The neglected middle child of mental health can dull your motivation and focus — and it may be the dominant emotion of 2021.

    At first, I didn’t recognize the symptoms that we all had in common. Friends mentioned that they were having trouble concentrating. Colleagues reported that even with vaccines on the horizon, they weren’t excited about 2021. A family member was staying up late to watch “National Treasure” again even though she knows the movie by heart. And instead of bouncing out of bed at 6 a.m., I was lying there until 7, playing Words with Friends.

    It wasn’t burnout — we still had energy. It wasn’t depression — we didn’t feel hopeless. We just felt somewhat joyless and aimless. It turns out there’s a name for that: languishing.

    Languishing is a sense of stagnation and emptiness. It feels as if you’re muddling through your days, looking at your life through a foggy windshield. And it might be the dominant emotion of 2021.

    As scientists and physicians work to treat and cure the physical symptoms of long-haul Covid, many people are struggling with the emotional long-haul of the pandemic. It hit some of us unprepared as the intense fear and grief of last year faded.

    ......click link to continue reading......
    When you see something that is not right, not just, not fair, you have a moral obligation to say something. To do something." Rep. John Lewis


    Kindness is a bridge between all people

    Dunkin’ Donuts Worker Dances With Customer Who Has Autism

  14. #34714
    Join Date
    Mar 2008
    Location
    the ham
    Posts
    9,251
    Quote Originally Posted by abraham View Post
    Man imagine living your life without a real passion until you find it in a fake disease spreading around the world. And then it kills you.
    Ha! That should be his obituary.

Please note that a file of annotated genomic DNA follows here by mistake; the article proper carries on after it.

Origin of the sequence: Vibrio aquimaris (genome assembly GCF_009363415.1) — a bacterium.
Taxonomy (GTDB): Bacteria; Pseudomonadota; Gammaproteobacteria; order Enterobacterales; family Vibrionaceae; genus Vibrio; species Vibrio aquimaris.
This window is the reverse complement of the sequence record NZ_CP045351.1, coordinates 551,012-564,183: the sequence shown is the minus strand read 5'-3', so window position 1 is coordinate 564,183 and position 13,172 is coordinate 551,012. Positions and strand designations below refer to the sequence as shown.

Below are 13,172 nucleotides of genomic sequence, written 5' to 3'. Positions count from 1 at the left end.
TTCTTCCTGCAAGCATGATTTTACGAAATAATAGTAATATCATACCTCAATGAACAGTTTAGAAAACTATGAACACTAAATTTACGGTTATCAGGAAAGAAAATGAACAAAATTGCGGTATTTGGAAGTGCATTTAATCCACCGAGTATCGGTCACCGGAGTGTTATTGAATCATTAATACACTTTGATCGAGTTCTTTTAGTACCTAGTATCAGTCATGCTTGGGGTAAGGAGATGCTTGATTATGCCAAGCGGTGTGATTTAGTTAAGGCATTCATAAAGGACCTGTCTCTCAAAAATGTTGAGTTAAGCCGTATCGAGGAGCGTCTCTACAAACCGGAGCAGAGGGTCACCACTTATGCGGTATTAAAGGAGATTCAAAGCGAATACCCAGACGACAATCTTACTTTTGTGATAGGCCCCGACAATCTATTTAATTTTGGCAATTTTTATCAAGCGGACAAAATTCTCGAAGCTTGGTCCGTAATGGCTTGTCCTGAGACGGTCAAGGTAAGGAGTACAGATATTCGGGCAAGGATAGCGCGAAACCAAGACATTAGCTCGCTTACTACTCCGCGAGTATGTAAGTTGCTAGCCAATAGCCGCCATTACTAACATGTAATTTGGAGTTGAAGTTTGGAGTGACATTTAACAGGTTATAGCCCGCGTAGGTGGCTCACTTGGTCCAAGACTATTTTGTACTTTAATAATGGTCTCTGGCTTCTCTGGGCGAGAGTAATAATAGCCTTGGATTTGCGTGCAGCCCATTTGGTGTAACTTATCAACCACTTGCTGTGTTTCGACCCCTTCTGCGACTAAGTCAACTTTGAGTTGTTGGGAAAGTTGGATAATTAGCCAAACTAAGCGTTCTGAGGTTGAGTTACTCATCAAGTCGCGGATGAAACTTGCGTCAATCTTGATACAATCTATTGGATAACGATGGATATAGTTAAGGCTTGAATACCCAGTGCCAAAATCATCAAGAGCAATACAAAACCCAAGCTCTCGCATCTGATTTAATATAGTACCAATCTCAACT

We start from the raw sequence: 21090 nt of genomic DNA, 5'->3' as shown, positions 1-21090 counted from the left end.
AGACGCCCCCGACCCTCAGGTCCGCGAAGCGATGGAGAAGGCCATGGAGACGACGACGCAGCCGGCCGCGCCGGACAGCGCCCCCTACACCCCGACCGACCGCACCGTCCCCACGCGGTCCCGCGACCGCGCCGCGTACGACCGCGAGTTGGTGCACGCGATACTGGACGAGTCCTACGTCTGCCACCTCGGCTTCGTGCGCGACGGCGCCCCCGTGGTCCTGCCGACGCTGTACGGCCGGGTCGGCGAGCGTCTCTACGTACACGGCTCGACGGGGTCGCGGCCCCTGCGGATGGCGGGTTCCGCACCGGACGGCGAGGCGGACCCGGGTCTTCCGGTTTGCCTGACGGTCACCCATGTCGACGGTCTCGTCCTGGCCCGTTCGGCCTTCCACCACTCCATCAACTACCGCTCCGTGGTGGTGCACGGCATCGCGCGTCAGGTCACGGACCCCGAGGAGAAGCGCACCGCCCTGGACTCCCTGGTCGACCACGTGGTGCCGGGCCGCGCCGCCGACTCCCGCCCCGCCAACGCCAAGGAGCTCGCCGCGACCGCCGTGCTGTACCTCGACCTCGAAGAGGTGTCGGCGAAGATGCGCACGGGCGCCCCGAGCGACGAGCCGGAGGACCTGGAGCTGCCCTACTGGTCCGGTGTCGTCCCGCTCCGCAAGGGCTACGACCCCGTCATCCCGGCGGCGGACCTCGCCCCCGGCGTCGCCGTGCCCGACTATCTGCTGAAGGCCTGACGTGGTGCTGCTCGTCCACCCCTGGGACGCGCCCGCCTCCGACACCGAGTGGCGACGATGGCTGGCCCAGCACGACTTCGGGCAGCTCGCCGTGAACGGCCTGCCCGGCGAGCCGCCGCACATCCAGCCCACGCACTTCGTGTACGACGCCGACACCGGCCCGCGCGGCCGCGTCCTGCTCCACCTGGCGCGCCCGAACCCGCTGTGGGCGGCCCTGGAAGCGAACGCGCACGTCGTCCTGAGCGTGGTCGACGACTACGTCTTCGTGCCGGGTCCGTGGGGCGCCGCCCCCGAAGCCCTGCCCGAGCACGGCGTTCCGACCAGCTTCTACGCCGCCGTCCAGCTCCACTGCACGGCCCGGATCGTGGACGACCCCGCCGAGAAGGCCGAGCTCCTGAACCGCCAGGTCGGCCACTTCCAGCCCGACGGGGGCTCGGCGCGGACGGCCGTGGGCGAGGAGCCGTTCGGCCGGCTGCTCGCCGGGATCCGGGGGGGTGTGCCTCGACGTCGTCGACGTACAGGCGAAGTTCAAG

15. #34715
    Join Date
    Oct 2003
    Location
    Big in Japan
    Posts
    46,850
    Quote Originally Posted by KQ View Post
    Yup.


    There’s a Name for the Blah You’re Feeling: It’s Called Languishing
    The neglected middle child of mental health can dull your motivation and focus — and it may be the dominant emotion of 2021.

    At first, I didn’t recognize the symptoms that we all had in common. Friends mentioned that they were having trouble concentrating. Colleagues reported that even with vaccines on the horizon, they weren’t excited about 2021. A family member was staying up late to watch “National Treasure” again even though she knows the movie by heart. And instead of bouncing out of bed at 6 a.m., I was lying there until 7, playing Words with Friends.

    It wasn’t burnout — we still had energy. It wasn’t depression — we didn’t feel hopeless. We just felt somewhat joyless and aimless. It turns out there’s a name for that: languishing.

    Languishing is a sense of stagnation and emptiness. It feels as if you’re muddling through your days, looking at your life through a foggy windshield. And it might be the dominant emotion of 2021.

    As scientists and physicians work to treat and cure the physical symptoms of long-haul Covid, many people are struggling with the emotional long-haul of the pandemic. It hit some of us unprepared as the intense fear and grief of last year faded.

    ......click link to continue reading......
    Didn't Bergman and Fassbinder make their careers on this?

    The world is perfect. Appreciate the details.

  16. #34716
    Join Date
    Nov 2002
    Location
    EWA
    Posts
    19,342
    Quote Originally Posted by puregravity View Post
    Can certainly smell my own bad breath now that I'm masking up.
    When you see something that is not right, not just, not fair, you have a moral obligation to say something. To do something." Rep. John Lewis


    Kindness is a bridge between all people

    Dunkin’ Donuts Worker Dances With Customer Who Has Autism

  17. #34717
    Join Date
    Jan 2015
    Posts
    1,420
    Quote Originally Posted by BobMc View Post
    Nugent avoided Covids 1-18 but apparently couldn't avoid 19. Or, could it have just been Cat Scratch Fever?
    Hahahahahahaha. By my estimation, he caught the Covid, badly, within a week of his "Covid 1 through 18" propaganda outburst. Thanks for the comedy, Nuge! Dumbass.

  18. #34718
    Join Date
    Apr 2004
    Location
    Southeast New York
    Posts
    8,416
    Quote Originally Posted by KQ View Post
    Yup.


    There’s a Name for the Blah You’re Feeling: It’s Called Languishing